by Mitja Kolsek, the 0patch Team
Forced authentication issues (including NTLM relaying and Kerberos relaying) are a silent elephant in the room in Windows networks, where an attacker inside the network can force a chosen computer in the same network to perform authentication over the network such that the attacker can intercept its request. In the process, the attacker obtains some user's or computer account's credentials and can then use these to perform actions with the "borrowed" identity.
In case of PetitPotam, for instance, the attacker forces a Windows server to authenticate to a computer of their choice using the computer account - which can lead to arbitrary code execution on the server. With RemotePotato0, an attacker already logged in to a Windows computer (e.g., a Terminal Server) can force the computer to reveal credentials of any other user also logged in to the same computer.
For a great primer on relaying attacks in Windows, check out the article "I’m bringing relaying back: A comprehensive guide on relaying anno 2022" by Jean-François Maes of TrustedSec. Dirk-jan Mollema of Outsider Security also wrote several excellent pieces: "The worst of both worlds: Combining NTLM Relaying and Kerberos delegation", "Exploiting CVE-2019-1040 - Combining relay vulnerabilities for RCE and Domain Admin" and "NTLM relaying to AD CS - On certificates, printers and a little hippo."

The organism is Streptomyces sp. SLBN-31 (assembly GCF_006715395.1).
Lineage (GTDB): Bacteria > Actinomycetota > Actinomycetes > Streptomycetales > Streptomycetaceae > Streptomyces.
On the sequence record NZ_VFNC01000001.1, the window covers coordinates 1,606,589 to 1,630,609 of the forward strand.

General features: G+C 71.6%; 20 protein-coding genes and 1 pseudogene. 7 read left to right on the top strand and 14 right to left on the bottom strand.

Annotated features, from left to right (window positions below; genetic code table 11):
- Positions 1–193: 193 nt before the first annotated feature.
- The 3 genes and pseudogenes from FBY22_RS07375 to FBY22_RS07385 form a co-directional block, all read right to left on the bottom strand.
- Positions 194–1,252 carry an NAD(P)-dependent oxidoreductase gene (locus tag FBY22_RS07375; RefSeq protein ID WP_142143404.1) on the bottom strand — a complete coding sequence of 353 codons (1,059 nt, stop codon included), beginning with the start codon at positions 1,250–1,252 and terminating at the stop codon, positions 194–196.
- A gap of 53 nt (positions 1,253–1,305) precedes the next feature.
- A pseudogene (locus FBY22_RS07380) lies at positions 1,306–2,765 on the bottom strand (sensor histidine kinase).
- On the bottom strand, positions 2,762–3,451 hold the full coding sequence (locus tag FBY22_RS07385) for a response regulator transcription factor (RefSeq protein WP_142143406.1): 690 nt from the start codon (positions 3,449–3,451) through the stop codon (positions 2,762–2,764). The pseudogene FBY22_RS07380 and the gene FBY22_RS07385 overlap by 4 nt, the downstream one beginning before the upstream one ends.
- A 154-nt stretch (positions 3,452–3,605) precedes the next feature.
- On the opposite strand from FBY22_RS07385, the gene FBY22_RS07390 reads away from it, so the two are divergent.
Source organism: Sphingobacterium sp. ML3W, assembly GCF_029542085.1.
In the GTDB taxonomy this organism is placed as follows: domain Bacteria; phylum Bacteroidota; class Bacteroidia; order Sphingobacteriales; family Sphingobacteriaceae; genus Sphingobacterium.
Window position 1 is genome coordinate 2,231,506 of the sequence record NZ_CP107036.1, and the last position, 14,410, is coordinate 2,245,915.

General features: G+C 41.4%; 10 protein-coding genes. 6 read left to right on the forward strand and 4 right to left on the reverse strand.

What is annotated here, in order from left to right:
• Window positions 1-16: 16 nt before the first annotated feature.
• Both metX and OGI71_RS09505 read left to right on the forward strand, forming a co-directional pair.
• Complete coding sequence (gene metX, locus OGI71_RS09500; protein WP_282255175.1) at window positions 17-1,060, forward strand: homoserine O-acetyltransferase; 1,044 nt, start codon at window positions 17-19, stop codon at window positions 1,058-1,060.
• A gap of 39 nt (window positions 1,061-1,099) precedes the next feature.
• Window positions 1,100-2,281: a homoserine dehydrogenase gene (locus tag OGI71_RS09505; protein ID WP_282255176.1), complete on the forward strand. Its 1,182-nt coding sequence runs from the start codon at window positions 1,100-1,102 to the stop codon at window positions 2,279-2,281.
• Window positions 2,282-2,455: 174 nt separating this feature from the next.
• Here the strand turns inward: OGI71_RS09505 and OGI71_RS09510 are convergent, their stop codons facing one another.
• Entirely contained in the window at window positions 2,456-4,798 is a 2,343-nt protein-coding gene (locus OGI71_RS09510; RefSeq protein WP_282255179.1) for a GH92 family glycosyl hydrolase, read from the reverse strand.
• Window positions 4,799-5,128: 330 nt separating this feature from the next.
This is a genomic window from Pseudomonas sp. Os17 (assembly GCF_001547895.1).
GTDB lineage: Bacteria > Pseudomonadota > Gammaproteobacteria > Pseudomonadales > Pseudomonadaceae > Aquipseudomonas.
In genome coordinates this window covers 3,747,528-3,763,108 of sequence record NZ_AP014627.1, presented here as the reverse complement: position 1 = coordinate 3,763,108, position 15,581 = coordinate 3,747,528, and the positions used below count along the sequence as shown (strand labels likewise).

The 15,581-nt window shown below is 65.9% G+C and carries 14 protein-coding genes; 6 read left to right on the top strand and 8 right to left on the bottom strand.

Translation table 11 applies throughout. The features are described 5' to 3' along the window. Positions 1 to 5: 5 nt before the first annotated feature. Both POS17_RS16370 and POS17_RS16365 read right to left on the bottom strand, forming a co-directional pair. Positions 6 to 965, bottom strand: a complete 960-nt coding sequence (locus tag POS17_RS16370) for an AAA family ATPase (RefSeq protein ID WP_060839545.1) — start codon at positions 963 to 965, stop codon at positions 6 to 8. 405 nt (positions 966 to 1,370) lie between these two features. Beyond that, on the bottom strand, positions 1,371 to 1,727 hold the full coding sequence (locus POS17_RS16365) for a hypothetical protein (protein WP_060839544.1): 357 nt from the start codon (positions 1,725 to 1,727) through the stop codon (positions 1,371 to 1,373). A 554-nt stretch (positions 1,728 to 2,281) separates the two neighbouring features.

Alas, Microsoft's position seems to be not to fix forced authentication issues unless an attack can be mounted anonymously; their fix for PetitPotam confirms that - they only addressed the anonymous attack vector. In other words:
If any domain user in a typical enterprise network should decide to become domain administrator, no official patch will be made available to prevent them from doing so.
Microsoft does suggest (here, here) various countermeasures to mitigate such attacks, including disabling NTLM, enabling EPA for Certificate Authority, or requesting LDAP signing and channel binding. These mitigations, however, are often a no-go for large organizations as they would break existing processes. It therefore isn't surprising that many of our large customers ask us for micropatches to address these issues in their networks.
Consequently, at 0patch we've decided to address all known forced authentication issues in Windows exploitable by either anonymous or low-privileged attackers.
The vulnerability we micropatched this time has two names - PrinterBug and SpoolSample - but no CVE ID as it is considered a "won't fix" by the vendor. Its first public reference is this 2018 Derbycon presentation "The Unintended Risks of Trusting Active Directory" by
Will Schroeder, Lee Christensen, and Matt Nelson of SpecterOps, where authors describe how the MS-RPRN RPC interface can be used to force a remote computer to initiate authentication to attacker's computer.
Will Schroeder's subsequent paper "Not A Security Boundary: Breaking Forest Trusts" explains how this bug can be used for breaking the forest trust relationships; with March 2019 Windows Updates, Microsoft provided a related fix for CVE-2019-0683, addressing only the forest trust issue.
Today, four-plus years later, the PrinterBug/SpoolSample still works on all Windows systems for forcing a Windows computer running Print Spooler service to authenticate to attacker's computer, provided the attacker knows any domain user's credentials. As such, it is comparable to PetitPotam, which also still works for a low-privileged attacker (Microsoft only fixed the anonymous attack), and the recently disclosed DFSCoerce issue - which we're also preparing a micropatch for.